Michael Connor, Starkweather, N.D., Published April 05 2013
Letter: Geography lessons for USPSI have figured out the problem with the U.S. Postal Service, and it will be easy to rectify, service will improve and income will skyrocket for USPS. Provide a class in Geography 101 for all postal service employees, especially in the Grand Forks facility.
In the past two weeks (Monday-Saturday), the Grand Forks Herald (which we subscribe to) has not been delivered to our rural post office box six times. Each day there is no delivery, I call the Starkweather Post Office and verify the Grand Forks Herald “bundle” for Starkweather did not show up.
One day they did have a bundle of Heralds meant for the Tolna Post Office, on two occasions they had bundles that should have been delivered to the Munich Post Office, the other days none. Then one or two days later, our Herald shows up; once it was stamped with the Munich stamp and once with the Rock Lake stamp!
The most obvious reason for this ongoing foul-up is the postal service closure of the Devils Lake sorting office. Now when we mail a card or letter to a neighbor, even in the Starkweather ZIP code, the mailed piece is picked up by our rural carrier, hauled to Grand Forks that night, sorted for a Starkweather address and hauled back to Starkweather (hopefully!) for delivery the next day. The Heralds, instead of arriving in Devils Lake for distribution to the various local post offices, are now delivered to Grand Forks for sorting. At the USPS “information meeting” held recently in Starkweather, I asked the regional representative why the Starkweather postal worker could not simply take a letter from our box (or worse yet left at the Starkweather post office window) cancel the stamp and place it ready for delivery or put it in the patron’s office box (3 feet away). The postal worker told me, “You do not understand how this works.”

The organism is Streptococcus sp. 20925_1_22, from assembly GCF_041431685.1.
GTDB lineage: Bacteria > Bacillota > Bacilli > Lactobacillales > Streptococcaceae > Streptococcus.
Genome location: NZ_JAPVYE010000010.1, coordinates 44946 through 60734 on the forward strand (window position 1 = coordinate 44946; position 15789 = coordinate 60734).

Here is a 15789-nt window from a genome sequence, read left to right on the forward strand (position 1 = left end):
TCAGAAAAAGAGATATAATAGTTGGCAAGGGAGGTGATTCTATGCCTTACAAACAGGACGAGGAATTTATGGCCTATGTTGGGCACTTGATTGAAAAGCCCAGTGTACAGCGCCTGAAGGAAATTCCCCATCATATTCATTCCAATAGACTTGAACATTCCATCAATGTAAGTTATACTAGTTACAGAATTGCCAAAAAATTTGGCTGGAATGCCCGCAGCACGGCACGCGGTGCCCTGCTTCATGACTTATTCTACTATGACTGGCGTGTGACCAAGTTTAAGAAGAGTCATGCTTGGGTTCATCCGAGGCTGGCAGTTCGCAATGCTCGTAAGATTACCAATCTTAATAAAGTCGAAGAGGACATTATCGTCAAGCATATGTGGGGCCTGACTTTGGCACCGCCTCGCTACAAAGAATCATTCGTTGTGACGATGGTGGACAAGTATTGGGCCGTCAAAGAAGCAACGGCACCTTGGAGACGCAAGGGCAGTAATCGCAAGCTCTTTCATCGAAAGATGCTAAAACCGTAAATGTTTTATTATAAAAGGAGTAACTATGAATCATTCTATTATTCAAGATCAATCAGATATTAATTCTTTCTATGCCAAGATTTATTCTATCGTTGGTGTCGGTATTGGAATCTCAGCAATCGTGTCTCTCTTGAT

If this is an example of “improved service” from the USPS, I am worried that if it gets any better, we will never see the Herald again. And, of course, we all can look forward to getting the Saturday Herald (and the rest of our mail) on Monday if the Postal Service has their way and cancels Saturday deliveries. As U.S. Sen. Susan Collins, R-Maine, stated on July 26, 2011, “The fact is, maintaining our nation’s rural post offices costs the Postal Service less than 1 percent of its total budget and is not the cause of its financial crisis.”
Maybe geography lessons won’t help the U. S. Postal Service, but reducing its poor service to rural America won’t help either.